Health Secretary Jeane Freeman is under mounting pressure to prove she did not mislead Parliament when she denied an expert group was planning the reintroduction of mesh in Scotland.
The minister last week bowed to pressure to bring a world-leading American surgeon to Scotland to help mesh victims days after we revealed mesh victims were demanding her resignation.
However, while welcoming the move, victims described mounting concern around her fierce denial to MSPs that a working party meant to have been set up to help victims of mesh had not previously met to plan how the controversial implants would be used again.
Two weeks ago, she told Parliament that she had sanctioned no planning and insisted her so-called short-life working group had never met before.
However, the groups had the same members and the same chairman and critics have demanded Freeman – who claimed a Sunday Post story revealing the plans to reintroduce mesh was “false and without foundation” – is under mounting pressure to release the minutes of meetings to prove she did not mislead MSPs.
Chief medical officer Catherine Calderwood wrote to every health board on the day the use of mesh was halted in September saying it was only a temporary suspension. She later formed a group of “accountable officers” from each board to plan the reintroduction of mesh.
Last week, the Health Secretary again insisted she had “not requested that any planning take place to consider the lifting of the halt” but MSPs have asked to see the minutes from the group’s meeting in February.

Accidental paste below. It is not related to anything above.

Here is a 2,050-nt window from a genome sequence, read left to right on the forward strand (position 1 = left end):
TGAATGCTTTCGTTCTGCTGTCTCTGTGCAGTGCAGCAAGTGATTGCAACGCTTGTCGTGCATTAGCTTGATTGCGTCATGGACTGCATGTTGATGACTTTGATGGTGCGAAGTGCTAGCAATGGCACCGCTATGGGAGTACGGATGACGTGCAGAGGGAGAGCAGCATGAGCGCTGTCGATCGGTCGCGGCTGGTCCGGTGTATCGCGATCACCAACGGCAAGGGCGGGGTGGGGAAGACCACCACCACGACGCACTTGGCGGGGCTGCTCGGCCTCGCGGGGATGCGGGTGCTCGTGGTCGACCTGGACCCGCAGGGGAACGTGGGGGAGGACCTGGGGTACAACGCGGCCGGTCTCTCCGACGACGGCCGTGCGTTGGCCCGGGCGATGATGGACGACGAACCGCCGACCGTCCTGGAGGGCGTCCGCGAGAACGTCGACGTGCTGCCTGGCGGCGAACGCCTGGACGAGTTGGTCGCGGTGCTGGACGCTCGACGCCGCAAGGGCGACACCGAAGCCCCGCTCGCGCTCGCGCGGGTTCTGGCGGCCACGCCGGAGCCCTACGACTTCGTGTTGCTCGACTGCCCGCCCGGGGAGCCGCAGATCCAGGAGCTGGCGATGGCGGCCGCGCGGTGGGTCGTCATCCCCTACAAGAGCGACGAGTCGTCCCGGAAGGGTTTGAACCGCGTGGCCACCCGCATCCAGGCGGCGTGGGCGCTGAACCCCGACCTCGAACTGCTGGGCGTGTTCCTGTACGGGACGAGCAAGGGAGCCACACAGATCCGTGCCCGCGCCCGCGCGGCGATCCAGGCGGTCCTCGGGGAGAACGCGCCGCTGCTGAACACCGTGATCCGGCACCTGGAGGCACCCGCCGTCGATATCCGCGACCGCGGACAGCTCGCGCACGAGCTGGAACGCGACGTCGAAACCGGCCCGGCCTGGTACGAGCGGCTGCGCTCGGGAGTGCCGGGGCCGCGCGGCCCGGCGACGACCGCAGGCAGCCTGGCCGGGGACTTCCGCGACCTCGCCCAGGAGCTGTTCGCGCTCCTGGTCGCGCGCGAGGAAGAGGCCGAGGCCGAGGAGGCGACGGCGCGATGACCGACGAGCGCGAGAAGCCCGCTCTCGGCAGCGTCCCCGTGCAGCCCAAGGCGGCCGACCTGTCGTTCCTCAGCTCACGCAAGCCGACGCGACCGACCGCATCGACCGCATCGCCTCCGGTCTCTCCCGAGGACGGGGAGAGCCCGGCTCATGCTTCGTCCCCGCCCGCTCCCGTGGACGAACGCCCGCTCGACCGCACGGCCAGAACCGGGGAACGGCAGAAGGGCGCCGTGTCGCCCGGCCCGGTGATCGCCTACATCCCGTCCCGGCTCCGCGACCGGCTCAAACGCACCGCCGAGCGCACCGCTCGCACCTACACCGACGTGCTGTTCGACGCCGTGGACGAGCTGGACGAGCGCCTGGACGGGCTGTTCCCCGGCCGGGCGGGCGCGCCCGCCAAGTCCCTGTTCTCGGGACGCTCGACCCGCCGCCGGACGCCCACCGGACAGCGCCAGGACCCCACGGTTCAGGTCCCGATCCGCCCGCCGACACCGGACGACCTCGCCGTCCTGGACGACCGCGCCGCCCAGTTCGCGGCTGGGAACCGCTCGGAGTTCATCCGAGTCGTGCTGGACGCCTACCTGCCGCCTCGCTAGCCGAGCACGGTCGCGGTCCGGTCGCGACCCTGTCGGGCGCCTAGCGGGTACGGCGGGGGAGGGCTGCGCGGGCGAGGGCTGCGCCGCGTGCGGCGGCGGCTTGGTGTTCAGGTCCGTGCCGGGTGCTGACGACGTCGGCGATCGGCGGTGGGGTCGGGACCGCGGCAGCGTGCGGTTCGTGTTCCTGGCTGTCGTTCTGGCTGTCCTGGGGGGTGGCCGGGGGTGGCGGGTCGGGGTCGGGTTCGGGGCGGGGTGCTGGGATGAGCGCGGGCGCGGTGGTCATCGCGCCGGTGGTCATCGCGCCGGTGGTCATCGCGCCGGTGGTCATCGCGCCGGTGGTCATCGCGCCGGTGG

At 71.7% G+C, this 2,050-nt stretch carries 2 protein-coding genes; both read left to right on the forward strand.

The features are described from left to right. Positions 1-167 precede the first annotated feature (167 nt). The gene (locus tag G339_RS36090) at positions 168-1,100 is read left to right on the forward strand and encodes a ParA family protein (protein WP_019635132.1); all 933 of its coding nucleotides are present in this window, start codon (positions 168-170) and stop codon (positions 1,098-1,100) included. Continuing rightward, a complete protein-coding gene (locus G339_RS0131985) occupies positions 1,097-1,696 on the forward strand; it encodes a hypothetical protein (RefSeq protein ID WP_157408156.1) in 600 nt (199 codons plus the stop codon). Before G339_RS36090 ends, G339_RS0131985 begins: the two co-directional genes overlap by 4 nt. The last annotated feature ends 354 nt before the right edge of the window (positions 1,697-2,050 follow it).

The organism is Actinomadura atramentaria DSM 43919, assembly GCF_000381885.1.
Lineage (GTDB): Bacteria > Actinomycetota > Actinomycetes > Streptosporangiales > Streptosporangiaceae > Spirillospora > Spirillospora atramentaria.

They also asked to see minutes from the first meeting of the working group meant to have been launched to help victims.
MSP Neil Findlay said: “In Parliament two weeks ago, the Health Secretary could not have been more emphatic. She was absolutely adamant when she told MSPs there had been no planning for the reintroduction of mesh and that the group she claimed to have set up to help patients in April had never met before.
“What we know now would suggest her statement begged more questions than they answered.
“The many, many women whose lives have been broken by mesh deserve honesty and transparency.
“There is a very simple, straightforward way for the Health Secretary to regain their trust and that is to publish the minutes of these meetings. They will show if planning was under way for the reintroduction of mesh and they will show if these two groups were, in fact, one and the same.”
Last Sunday, mesh victims called for her to apologise and resign. Days later the Health Secretary announced she would, after all, try to bring world-leading mesh removal expert Dr Dionysius Veronikis to Scotland.